5. Diphosphopyridine nucleotide coenzyme (DPN) is chemically identified as adenosine 5'-(trihydrogen diphosphate)-5',5'-ester with 3-(aminocarbonyl)-1-B-D-ribofuranosyl-pyridinium hydroxide, inner salt, or Coenzyme I or nicotinamide-adenine dinucleotide (AND). Its structural formula follows: ##STR6## The active group of this coenzyme in the metabolic oxidation-reduction process is the amido-pyridinic group--the same as for TPN. The difference between DPN and TPN is the presence of one more phosphoric group in TPN. This coenzyme is disclosed in paragraph 6194 of the Merck Index, Tenth edition. It has been isolated from baker's yeast, from rabbit muscle and from erythrocytes and it can be synthesized, too. It is used usually for the alcoholic fermentation of glucose and it is available commercially from Sigma Chemical Company as a dry powder having an active concentration of 90% by weight as a water-soluble sodium salt of the coenzyme.
6. Adenosine 5'-triphosphate coenzyme (ATP) is chemically identified as adenosine 5'-(tetrahydrogen triphosphate). It is used in the phosphorylation phase of the carbohydrate degradation process. Its structural formula follows: ##STR7## It is disclosed in paragraph 146 of the Merck Index, Tenth edition and at pages 3-38 of "The Enzymes" Vol. 2A (1960) by P. D. Boyer et al. It has been iosolated from rabbit muscle and it may be prepared synthetically. ATP is characterized by a content of phosphate bonds which are rich in energy. It is available commercially from Sigma Chemical Company as a dry powder having an active concentration of 99% by weight as the water-soluble disodium salt of the coenzyme. The disodium salt exhibits limited stability in water and is not stable in the presence of some impurities, such as vanadium. These instability problems limit its use in the inventive compositions.
7. Uridine glucose coenzyme (UDPG) is chemically identified as uridine 5'-(trihydrogen diphosphate) mono-2-D-glucopyranosyl ester or cogalactoisomeraze. Its structural formula follows: ##STR8## It is disclosed in paragraph 9687 of the Marck Index, Tenth edition and in "The Enzymes," Vol. 2A (1960) by P. D. Boyer et al. It has been isolated from baker's yeast and is present in animal tissue. Also, it can be prepared by synthesis. This coenzyme has been used in biochemical studies. It is available commercially from Sigma Chemical Company in the form of a dry powder containing 98-100% by weight as a water-soluble sodium salt of the coenzyme. UDPG catalyzes the conversion of galactose-1-phosphate into glucose-1-phosphate, said product being the first to appear in the metabolic process upon hydrolysis of glycogen.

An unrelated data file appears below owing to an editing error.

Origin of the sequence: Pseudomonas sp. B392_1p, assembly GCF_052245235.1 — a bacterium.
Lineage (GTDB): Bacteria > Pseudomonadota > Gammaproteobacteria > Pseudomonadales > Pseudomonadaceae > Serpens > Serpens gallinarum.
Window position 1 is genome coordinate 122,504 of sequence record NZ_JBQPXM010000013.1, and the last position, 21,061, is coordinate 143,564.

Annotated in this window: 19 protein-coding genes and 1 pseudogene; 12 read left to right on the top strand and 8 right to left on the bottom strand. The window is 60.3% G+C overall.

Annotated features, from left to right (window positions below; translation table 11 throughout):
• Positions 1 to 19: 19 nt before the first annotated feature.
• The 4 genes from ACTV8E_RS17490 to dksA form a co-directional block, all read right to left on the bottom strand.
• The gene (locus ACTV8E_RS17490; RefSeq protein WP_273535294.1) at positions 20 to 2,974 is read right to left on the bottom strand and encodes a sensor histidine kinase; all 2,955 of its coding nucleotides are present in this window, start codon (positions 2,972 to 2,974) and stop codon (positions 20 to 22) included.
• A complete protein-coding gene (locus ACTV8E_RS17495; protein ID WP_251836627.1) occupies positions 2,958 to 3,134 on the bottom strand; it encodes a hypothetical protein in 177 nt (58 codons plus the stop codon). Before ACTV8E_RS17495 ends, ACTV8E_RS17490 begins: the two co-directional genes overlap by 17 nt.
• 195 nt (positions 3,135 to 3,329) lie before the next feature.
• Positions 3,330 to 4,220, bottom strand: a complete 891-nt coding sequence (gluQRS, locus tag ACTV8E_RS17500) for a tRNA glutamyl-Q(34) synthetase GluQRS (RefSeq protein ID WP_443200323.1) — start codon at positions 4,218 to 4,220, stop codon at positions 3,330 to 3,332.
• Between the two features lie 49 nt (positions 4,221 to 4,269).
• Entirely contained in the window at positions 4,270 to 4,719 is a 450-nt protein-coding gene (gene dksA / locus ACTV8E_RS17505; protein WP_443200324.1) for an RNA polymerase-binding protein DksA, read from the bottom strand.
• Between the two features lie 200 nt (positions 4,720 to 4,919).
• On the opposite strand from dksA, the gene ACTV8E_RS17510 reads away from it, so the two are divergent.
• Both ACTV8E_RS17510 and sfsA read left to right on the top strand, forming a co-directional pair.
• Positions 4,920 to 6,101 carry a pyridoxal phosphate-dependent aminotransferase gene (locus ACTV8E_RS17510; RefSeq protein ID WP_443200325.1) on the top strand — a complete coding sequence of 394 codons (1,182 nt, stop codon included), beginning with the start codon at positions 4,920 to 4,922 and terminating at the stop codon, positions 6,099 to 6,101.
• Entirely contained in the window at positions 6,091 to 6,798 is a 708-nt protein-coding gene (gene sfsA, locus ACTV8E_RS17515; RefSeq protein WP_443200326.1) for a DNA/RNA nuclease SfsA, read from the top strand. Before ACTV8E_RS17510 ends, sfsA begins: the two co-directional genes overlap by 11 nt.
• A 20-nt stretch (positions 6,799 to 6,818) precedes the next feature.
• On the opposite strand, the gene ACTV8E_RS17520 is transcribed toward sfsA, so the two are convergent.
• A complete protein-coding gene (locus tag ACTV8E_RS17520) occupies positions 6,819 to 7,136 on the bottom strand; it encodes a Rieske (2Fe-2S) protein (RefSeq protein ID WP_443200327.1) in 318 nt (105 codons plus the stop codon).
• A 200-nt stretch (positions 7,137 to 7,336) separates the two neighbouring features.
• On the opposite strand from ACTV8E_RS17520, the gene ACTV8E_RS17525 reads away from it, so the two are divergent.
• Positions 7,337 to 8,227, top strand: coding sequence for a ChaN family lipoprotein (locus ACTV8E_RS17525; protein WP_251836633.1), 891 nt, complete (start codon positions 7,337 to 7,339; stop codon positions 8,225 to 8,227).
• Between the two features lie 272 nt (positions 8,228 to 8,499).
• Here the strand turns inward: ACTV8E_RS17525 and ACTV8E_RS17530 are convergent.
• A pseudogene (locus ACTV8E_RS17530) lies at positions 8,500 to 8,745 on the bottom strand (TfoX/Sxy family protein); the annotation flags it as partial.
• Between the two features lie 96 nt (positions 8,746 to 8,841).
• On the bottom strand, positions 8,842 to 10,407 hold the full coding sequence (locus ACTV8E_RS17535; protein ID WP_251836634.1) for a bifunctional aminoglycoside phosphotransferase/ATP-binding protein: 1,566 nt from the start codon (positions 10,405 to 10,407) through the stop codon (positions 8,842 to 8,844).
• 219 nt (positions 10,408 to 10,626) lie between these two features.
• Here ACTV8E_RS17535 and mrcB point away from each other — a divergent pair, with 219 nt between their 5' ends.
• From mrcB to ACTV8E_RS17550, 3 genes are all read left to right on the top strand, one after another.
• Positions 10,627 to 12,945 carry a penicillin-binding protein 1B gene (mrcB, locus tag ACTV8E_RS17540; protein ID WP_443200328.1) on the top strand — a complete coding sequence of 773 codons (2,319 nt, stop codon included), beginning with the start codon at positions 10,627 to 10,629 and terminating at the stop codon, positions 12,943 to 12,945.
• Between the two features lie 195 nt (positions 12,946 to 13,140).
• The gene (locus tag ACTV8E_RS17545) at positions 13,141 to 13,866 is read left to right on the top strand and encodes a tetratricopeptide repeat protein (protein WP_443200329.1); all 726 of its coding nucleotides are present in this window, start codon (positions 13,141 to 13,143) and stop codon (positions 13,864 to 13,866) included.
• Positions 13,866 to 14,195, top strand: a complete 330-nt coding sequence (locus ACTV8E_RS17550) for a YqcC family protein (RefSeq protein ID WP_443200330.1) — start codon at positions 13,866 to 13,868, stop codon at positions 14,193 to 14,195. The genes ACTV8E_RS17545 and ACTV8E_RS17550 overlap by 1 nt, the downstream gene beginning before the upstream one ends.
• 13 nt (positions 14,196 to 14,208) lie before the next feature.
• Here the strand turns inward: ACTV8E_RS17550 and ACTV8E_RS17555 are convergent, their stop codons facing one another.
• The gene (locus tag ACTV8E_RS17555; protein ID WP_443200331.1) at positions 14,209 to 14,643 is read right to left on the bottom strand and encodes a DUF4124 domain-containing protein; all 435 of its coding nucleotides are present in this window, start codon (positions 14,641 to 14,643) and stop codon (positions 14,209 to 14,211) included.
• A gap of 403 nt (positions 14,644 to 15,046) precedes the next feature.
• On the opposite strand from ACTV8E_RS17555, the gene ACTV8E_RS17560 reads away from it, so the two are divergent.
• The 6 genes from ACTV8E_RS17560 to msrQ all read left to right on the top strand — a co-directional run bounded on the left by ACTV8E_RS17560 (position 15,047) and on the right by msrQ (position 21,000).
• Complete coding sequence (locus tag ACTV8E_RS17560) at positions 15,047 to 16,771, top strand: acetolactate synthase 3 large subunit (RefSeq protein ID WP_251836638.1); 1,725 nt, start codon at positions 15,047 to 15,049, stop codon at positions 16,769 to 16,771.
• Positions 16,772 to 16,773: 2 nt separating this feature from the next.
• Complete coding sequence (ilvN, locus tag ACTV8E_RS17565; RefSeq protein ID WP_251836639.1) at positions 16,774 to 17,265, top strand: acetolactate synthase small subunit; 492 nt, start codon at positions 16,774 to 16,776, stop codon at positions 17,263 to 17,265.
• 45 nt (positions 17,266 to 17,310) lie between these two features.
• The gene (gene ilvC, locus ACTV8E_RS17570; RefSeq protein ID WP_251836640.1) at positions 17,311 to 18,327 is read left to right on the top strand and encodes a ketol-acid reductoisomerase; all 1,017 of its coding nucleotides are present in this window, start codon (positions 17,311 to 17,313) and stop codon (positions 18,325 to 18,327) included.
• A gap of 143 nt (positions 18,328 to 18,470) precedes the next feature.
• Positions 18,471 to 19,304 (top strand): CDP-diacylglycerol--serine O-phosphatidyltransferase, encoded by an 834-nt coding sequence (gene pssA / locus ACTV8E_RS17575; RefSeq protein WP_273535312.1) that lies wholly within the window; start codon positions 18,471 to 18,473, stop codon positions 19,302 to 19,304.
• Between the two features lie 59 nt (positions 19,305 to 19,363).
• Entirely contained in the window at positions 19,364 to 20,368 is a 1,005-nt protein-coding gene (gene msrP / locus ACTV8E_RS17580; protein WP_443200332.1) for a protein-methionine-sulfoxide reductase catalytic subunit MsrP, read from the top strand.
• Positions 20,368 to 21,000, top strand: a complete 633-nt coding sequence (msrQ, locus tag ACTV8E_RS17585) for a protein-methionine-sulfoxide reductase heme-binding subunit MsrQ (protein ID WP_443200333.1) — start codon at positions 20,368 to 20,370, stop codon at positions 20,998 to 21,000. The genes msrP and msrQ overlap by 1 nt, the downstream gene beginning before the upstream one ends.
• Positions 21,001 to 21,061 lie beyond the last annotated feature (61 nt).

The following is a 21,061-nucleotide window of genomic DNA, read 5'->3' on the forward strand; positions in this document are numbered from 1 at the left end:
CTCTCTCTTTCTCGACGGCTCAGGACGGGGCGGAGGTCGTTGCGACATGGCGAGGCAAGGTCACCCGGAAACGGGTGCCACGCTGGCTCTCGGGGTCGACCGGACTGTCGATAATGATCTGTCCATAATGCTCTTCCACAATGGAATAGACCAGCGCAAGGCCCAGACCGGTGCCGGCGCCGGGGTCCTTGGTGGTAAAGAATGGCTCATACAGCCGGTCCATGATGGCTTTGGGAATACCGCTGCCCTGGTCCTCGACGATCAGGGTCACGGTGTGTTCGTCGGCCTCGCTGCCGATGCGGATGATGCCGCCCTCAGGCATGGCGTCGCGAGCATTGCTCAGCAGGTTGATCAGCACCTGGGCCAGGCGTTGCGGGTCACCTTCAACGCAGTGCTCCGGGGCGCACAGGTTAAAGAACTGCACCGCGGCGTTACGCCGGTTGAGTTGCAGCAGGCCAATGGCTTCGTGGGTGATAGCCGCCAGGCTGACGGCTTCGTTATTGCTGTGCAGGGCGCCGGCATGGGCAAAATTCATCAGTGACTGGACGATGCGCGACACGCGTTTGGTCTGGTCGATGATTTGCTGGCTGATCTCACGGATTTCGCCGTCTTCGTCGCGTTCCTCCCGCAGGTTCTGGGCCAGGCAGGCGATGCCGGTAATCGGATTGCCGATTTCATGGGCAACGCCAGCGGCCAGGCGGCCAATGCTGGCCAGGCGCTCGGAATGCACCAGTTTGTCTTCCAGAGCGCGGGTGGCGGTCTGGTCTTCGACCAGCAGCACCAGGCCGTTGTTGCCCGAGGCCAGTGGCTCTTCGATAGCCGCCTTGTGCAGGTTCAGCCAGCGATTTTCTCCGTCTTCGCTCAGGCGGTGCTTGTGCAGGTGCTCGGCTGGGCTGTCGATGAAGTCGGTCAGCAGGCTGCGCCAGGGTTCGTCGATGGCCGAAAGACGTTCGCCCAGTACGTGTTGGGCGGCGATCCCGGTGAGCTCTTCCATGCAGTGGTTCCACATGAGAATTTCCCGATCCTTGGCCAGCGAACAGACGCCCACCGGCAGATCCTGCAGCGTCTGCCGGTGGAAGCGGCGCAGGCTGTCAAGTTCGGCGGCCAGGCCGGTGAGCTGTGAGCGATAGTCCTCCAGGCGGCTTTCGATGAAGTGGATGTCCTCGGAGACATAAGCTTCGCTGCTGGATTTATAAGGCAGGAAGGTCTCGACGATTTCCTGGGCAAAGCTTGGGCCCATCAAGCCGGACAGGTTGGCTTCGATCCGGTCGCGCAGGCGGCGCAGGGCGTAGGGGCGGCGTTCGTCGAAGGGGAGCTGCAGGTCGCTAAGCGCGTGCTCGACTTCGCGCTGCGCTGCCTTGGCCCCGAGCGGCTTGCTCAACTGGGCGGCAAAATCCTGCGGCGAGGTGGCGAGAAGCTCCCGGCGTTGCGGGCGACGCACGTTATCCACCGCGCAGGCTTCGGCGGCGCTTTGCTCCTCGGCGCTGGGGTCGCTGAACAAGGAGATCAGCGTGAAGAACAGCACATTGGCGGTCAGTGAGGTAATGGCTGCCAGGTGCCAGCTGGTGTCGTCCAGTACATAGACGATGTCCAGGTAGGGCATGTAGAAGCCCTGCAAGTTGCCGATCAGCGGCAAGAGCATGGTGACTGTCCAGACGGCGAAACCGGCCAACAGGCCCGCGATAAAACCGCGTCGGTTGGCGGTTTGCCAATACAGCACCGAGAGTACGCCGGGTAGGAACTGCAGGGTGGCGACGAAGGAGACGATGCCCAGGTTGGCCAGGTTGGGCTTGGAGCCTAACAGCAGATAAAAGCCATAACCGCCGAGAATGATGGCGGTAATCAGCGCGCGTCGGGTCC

9. Glucose oxidase enzyme (GOD) is chemically identified as β-D-glucopyranose aerodehydrogenase. It is disclosed in the Enzyme Handbook, Vol. I (1969) by T. E. Barman according to the Enzyme Code as EC 18.104.22.168. Additionally, it is disclosed in paragraph 4320 of the Merck Index, Tenth edition. It is an enzyme obtained from mycelia of fungi such as Aspergilli and Penicillia. It is a flavoprotein and catalyzes the oxidation of glucose to gluconic acid, the molecular oxygen being reduced to hydrogen peroxide. Commercial preparations frequently contain appreciable amounts of another enzyme, catalase, which is desirable where removal of hydrogen peroxide is desired. A glucose oxidase unit is defined as that quantity of enzyme which will oxidize 1 millimole of B-D-glucose to D-gluconic acid and hydrogen peroxide per minute at pH 5.1 and 35° C. In the presence of excess oxygen, the activity may increase 50-100%. The molecular weight of the product obtained from Aspergillus Niger is about 186,000. This enzyme is highly specific for B-D-glucose. It has been used in the protection of food, to remove glucose from egg albumen and to remove oxygen from canned foods. It is available from Sigma Chemical Company in the form of a dry, water-soluble powder which contains 100,000 to 150,000 units of enzyme per gram of powder and about 80% by weight of protein. The commercial enzyme used in the inventive compositions contains trace amounts of amylase, maltase, glycogenase and galactose oxidase.